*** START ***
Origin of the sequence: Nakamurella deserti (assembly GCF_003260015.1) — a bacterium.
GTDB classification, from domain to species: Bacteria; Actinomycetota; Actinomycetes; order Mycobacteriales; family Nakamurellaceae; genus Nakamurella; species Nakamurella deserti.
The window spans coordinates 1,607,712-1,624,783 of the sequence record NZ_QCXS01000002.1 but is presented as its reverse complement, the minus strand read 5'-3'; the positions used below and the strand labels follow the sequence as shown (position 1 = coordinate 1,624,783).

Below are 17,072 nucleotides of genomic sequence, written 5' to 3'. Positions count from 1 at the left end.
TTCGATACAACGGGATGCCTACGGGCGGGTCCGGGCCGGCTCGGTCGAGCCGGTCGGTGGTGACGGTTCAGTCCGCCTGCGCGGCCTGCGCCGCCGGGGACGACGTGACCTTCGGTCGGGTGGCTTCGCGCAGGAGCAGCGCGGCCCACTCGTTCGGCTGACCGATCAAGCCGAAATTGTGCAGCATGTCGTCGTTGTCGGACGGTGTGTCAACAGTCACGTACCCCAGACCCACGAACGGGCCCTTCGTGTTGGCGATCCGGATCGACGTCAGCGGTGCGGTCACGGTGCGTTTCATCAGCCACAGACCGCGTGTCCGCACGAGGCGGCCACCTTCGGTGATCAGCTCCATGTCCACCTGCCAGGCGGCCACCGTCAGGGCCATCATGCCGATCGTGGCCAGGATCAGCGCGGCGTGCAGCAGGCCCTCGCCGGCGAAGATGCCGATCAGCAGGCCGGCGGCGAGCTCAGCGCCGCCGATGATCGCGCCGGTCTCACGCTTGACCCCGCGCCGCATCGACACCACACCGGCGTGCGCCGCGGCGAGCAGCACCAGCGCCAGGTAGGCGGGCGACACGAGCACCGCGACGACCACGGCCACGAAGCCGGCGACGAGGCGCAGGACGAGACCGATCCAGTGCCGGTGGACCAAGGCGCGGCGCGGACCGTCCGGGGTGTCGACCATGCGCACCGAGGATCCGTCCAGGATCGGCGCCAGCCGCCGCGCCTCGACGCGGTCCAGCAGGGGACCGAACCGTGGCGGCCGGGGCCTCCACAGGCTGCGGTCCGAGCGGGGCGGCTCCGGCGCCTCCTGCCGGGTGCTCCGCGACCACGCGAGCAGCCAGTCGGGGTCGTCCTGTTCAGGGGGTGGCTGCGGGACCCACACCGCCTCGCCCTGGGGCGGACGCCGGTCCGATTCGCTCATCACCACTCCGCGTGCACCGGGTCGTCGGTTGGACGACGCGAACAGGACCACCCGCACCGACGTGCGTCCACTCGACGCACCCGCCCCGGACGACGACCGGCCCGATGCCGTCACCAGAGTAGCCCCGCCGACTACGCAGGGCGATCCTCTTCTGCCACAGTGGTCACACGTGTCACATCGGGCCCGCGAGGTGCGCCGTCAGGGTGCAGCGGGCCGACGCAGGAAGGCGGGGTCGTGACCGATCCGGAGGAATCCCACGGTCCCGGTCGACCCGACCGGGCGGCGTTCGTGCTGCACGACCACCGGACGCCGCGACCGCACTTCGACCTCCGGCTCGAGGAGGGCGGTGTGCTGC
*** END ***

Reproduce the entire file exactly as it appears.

Origin of the sequence: Nakamurella deserti (assembly GCF_003260015.1) — a bacterium.
GTDB classification, from domain to species: Bacteria; Actinomycetota; Actinomycetes; order Mycobacteriales; family Nakamurellaceae; genus Nakamurella; species Nakamurella deserti.
The window spans coordinates 1,607,712-1,624,783 of the sequence record NZ_QCXS01000002.1 but is presented as its reverse complement, the minus strand read 5'-3'; the positions used below and the strand labels follow the sequence as shown (position 1 = coordinate 1,624,783).

Below are 17,072 nucleotides of genomic sequence, written 5' to 3'. Positions count from 1 at the left end.
TTCGATACAACGGGATGCCTACGGGCGGGTCCGGGCCGGCTCGGTCGAGCCGGTCGGTGGTGACGGTTCAGTCCGCCTGCGCGGCCTGCGCCGCCGGGGACGACGTGACCTTCGGTCGGGTGGCTTCGCGCAGGAGCAGCGCGGCCCACTCGTTCGGCTGACCGATCAAGCCGAAATTGTGCAGCATGTCGTCGTTGTCGGACGGTGTGTCAACAGTCACGTACCCCAGACCCACGAACGGGCCCTTCGTGTTGGCGATCCGGATCGACGTCAGCGGTGCGGTCACGGTGCGTTTCATCAGCCACAGACCGCGTGTCCGCACGAGGCGGCCACCTTCGGTGATCAGCTCCATGTCCACCTGCCAGGCGGCCACCGTCAGGGCCATCATGCCGATCGTGGCCAGGATCAGCGCGGCGTGCAGCAGGCCCTCGCCGGCGAAGATGCCGATCAGCAGGCCGGCGGCGAGCTCAGCGCCGCCGATGATCGCGCCGGTCTCACGCTTGACCCCGCGCCGCATCGACACCACACCGGCGTGCGCCGCGGCGAGCAGCACCAGCGCCAGGTAGGCGGGCGACACGAGCACCGCGACGACCACGGCCACGAAGCCGGCGACGAGGCGCAGGACGAGACCGATCCAGTGCCGGTGGACCAAGGCGCGGCGCGGACCGTCCGGGGTGTCGACCATGCGCACCGAGGATCCGTCCAGGATCGGCGCCAGCCGCCGCGCCTCGACGCGGTCCAGCAGGGGACCGAACCGTGGCGGCCGGGGCCTCCACAGGCTGCGGTCCGAGCGGGGCGGCTCCGGCGCCTCCTGCCGGGTGCTCCGCGACCACGCGAGCAGCCAGTCGGGGTCGTCCTGTTCAGGGGGTGGCTGCGGGACCCACACCGCCTCGCCCTGGGGCGGACGCCGGTCCGATTCGCTCATCACCACTCCGCGTGCACCGGGTCGTCGGTTGGACGACGCGAACAGGACCACCCGCACCGACGTGCGTCCACTCGACGCACCCGCCCCGGACGACGACCGGCCCGATGCCGTCACCAGAGTAGCCCCGCCGACTACGCAGGGCGATCCTCTTCTGCCACAGTGGTCACACGTGTCACATCGGGCCCGCGAGGTGCGCCGTCAGGGTGCAGCGGGCCGACGCAGGAAGGCGGGGTCGTGACCGATCCGGAGGAATCCCACGGTCCCGGTCGACCCGACCGGGCGGCGTTCGTGCTGCACGACCACCGGACGCCGCGACCGCACTTCGACCTCCGGCTCGAGGAGGGCGGTGTGCTGC